I'm not saying that's where most candidates end up, but I'd hazard a guess a lot of the people that read this forum on the regular aren't on the honour roll and aren't straight A law students. I can assure you from having seen transcripts that most if not all the candidates we interviewed had better grades than my rough suggestion.

I graduated with honours as did a number of others in my articling class at my firm. We're not outliers. I chose not to go to NY. I chose not to pursue a clerkship because I decided earlier I wanted transactional work and didn't give a shit about being in or near a court.

My major point here is that there seems to be a rush to proclaim every Bay street hire an idiot frat boy/sorority girl that can work a room when someone who thinks of themselves as an academic star doesn't end up with a job. It happens literally year and doesn't really serve to do much other than perpetuate myths that aren't accurate.

Everyone in my year was a good academic. That was the nature of it. I'm not talking about what the mid size firms may hire. I'm talking the typical top firms around Bay street. All of them hire a vast majority of candidates who tick a lot of boxes. The academic one is ticked by just about all of them. There's apocryphal stories here and there but there's just about no evidence that the big Bay street firms (or the boutiques for that matter) are hiring anything less than top tier candidates for the majority of their open spots. It's a pretty big insult to all your (the general you, not necessarily you in particular) colleagues to assume that they couldn't have been good students because they ended up on Bay.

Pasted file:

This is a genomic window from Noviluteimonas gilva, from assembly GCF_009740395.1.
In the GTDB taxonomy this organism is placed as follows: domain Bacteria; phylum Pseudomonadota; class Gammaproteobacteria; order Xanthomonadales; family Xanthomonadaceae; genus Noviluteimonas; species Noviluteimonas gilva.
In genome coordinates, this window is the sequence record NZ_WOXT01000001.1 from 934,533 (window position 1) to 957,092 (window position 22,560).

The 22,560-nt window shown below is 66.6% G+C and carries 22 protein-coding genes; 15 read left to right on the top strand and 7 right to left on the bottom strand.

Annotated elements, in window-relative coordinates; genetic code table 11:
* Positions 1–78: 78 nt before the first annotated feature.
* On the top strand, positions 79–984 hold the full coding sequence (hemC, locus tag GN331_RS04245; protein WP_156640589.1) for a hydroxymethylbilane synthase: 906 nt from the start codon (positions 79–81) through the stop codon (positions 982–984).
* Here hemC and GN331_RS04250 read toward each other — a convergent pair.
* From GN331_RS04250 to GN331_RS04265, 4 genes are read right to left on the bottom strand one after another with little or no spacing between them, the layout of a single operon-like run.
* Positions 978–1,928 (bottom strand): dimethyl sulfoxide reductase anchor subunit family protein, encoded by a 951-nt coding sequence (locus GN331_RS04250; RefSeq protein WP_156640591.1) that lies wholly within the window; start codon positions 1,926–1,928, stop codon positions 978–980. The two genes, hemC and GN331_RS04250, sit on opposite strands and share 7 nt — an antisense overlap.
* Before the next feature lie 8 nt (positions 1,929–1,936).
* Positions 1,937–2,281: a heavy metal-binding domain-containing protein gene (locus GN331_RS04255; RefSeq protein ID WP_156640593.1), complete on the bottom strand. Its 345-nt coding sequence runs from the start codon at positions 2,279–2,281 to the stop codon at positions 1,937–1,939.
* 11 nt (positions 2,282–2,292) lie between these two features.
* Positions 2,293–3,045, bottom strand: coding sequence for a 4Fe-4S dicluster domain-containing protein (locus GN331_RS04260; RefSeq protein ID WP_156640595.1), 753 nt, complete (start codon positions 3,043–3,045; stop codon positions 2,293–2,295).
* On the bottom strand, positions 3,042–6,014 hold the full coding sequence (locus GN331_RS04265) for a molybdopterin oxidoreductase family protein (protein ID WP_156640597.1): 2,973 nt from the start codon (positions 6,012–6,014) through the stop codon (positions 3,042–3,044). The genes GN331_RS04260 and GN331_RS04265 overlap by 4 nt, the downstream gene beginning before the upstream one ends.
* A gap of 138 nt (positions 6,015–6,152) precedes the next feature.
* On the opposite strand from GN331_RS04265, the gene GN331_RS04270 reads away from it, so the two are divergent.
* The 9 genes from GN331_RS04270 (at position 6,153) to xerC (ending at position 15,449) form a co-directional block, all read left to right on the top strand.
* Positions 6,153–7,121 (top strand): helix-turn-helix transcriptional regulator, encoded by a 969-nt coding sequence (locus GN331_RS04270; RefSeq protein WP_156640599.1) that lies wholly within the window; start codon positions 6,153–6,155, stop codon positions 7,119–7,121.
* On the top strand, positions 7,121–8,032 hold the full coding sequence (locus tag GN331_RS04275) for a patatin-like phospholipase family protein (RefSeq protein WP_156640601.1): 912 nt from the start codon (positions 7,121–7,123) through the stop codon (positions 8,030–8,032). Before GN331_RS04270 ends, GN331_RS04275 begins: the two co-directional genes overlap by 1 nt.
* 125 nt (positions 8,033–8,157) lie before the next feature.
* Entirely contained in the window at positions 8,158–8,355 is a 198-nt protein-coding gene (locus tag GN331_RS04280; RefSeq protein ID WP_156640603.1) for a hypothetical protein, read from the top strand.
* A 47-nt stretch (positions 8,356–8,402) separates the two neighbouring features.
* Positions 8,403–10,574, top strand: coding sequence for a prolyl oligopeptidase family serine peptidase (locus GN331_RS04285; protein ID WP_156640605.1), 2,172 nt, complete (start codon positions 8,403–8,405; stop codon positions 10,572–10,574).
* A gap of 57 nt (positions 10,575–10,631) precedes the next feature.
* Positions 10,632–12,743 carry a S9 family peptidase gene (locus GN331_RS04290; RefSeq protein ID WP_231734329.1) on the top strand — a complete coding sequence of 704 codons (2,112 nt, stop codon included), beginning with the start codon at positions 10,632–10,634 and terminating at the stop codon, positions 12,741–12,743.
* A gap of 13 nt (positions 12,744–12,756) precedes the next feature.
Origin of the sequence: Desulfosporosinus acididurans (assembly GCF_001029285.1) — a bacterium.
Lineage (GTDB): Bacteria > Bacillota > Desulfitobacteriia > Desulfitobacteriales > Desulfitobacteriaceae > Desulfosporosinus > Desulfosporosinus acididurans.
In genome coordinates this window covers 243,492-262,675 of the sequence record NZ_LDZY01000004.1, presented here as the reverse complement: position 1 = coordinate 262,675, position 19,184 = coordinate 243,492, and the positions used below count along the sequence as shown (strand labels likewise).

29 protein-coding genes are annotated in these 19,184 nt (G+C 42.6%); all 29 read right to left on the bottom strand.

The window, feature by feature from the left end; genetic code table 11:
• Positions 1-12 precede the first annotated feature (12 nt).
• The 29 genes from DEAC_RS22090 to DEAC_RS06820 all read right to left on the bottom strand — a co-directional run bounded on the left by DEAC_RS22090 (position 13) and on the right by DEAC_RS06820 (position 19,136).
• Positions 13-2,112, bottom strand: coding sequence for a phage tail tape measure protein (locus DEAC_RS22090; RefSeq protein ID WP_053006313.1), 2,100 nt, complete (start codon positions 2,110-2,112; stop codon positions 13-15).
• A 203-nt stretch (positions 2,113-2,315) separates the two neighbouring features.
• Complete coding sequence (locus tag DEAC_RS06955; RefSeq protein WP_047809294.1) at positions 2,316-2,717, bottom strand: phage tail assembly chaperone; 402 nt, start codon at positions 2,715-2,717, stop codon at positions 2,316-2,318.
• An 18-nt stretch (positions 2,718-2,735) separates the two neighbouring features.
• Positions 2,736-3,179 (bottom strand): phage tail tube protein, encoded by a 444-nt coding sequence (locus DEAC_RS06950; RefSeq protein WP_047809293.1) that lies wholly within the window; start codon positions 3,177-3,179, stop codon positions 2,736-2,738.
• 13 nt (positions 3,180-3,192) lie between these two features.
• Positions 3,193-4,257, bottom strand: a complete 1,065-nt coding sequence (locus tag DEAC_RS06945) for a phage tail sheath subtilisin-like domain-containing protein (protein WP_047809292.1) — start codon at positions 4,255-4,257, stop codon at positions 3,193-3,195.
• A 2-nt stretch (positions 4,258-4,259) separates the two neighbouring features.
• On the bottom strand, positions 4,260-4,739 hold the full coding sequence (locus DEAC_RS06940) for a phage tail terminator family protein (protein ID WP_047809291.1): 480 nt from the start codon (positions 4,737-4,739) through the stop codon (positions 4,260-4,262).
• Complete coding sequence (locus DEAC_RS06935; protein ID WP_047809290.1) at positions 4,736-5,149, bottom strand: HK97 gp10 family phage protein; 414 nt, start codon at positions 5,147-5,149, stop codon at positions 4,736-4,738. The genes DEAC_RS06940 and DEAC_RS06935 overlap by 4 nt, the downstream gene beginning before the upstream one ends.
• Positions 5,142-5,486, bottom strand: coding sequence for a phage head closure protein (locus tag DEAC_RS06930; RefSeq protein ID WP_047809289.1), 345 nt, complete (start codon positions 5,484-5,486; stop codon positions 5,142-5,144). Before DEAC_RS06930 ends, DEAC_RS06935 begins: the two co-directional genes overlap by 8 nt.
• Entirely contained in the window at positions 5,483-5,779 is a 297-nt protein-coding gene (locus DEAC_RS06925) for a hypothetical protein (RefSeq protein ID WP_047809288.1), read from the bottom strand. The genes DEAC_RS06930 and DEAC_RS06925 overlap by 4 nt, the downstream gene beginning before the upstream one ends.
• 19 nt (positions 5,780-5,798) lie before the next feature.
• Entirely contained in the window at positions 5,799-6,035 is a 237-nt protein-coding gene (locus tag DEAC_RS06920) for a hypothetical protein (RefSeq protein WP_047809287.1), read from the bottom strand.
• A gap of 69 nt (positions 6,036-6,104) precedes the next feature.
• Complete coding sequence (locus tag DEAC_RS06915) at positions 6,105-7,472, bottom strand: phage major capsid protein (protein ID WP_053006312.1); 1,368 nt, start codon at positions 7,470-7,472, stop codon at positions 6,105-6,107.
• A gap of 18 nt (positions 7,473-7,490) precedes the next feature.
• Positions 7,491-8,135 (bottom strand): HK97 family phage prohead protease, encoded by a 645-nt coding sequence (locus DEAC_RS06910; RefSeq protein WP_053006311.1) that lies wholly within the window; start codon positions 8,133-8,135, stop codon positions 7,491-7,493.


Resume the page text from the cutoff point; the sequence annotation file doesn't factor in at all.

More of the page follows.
But this is exactly my point. You don’t need to have be a “straight A lawstudent” or be on honour roll to be hired. There are plenty of students with only a few As... and I know of people with zero As at the firms your speak of. You’re posting as though you aren’t talking to people who literally work at those very same firms you hold in such high regard. No where did I say that’s C students end up on Bay Street in large numbers but you’re really over estimating what it takes to land one of these positions. Sorry the take home message strikes such a nerve for you 

 

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I don't disagree with that and given that more than 15% of most schools ends up on Bay, clearly they can't all be straight As. But I was pretty clear focusing on top candidates and not top students. Academics are only part of the picture. Holistic evaluation isn't limited to law school. Quite the opposite.